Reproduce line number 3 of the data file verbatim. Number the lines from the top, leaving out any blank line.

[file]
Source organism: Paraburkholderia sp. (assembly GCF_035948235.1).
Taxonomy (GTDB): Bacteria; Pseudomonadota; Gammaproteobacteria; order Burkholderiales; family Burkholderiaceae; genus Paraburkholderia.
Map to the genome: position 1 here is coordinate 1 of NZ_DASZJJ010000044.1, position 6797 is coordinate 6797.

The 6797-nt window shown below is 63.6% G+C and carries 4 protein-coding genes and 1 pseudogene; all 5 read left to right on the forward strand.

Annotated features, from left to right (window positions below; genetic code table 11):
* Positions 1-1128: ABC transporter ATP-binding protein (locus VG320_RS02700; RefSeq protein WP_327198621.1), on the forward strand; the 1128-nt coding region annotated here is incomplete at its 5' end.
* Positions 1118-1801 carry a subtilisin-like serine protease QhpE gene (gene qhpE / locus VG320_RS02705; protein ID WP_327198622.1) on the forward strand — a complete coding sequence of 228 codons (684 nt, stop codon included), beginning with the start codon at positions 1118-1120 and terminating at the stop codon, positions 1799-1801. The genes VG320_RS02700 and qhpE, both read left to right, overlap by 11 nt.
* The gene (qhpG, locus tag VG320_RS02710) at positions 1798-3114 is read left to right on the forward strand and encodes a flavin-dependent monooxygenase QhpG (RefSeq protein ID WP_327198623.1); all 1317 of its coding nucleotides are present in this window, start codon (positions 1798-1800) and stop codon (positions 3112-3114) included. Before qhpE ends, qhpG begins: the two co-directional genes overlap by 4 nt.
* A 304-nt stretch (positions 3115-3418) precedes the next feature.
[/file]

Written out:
Map to the genome: position 1 here is coordinate 1 of NZ_DASZJJ010000044.1, position 6797 is coordinate 6797.